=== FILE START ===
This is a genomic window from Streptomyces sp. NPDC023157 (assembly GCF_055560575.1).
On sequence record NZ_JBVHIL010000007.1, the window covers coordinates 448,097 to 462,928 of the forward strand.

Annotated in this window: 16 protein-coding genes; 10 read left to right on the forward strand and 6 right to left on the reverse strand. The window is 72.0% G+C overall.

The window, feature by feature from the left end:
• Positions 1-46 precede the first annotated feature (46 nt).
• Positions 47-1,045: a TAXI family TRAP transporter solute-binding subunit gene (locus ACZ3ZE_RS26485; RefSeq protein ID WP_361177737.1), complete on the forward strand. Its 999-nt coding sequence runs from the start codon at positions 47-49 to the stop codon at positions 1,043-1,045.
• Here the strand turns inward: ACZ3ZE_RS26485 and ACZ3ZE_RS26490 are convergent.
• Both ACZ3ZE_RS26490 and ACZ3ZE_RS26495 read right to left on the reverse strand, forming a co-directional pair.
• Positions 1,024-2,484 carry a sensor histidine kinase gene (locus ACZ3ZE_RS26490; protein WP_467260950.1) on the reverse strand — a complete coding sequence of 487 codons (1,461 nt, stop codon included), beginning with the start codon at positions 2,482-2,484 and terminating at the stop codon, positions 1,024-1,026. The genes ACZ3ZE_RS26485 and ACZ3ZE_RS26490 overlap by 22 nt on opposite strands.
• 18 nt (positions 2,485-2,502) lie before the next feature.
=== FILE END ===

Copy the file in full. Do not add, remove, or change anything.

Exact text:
This is a genomic window from Streptomyces sp. NPDC023157 (assembly GCF_055560575.1).
On sequence record NZ_JBVHIL010000007.1, the window covers coordinates 448,097 to 462,928 of the forward strand.

Annotated in this window: 16 protein-coding genes; 10 read left to right on the forward strand and 6 right to left on the reverse strand. The window is 72.0% G+C overall.

The window, feature by feature from the left end:
• Positions 1-46 precede the first annotated feature (46 nt).
• Positions 47-1,045: a TAXI family TRAP transporter solute-binding subunit gene (locus ACZ3ZE_RS26485; RefSeq protein ID WP_361177737.1), complete on the forward strand. Its 999-nt coding sequence runs from the start codon at positions 47-49 to the stop codon at positions 1,043-1,045.
• Here the strand turns inward: ACZ3ZE_RS26485 and ACZ3ZE_RS26490 are convergent.
• Both ACZ3ZE_RS26490 and ACZ3ZE_RS26495 read right to left on the reverse strand, forming a co-directional pair.
• Positions 1,024-2,484 carry a sensor histidine kinase gene (locus ACZ3ZE_RS26490; protein WP_467260950.1) on the reverse strand — a complete coding sequence of 487 codons (1,461 nt, stop codon included), beginning with the start codon at positions 2,482-2,484 and terminating at the stop codon, positions 1,024-1,026. The genes ACZ3ZE_RS26485 and ACZ3ZE_RS26490 overlap by 22 nt on opposite strands.
• 18 nt (positions 2,485-2,502) lie before the next feature.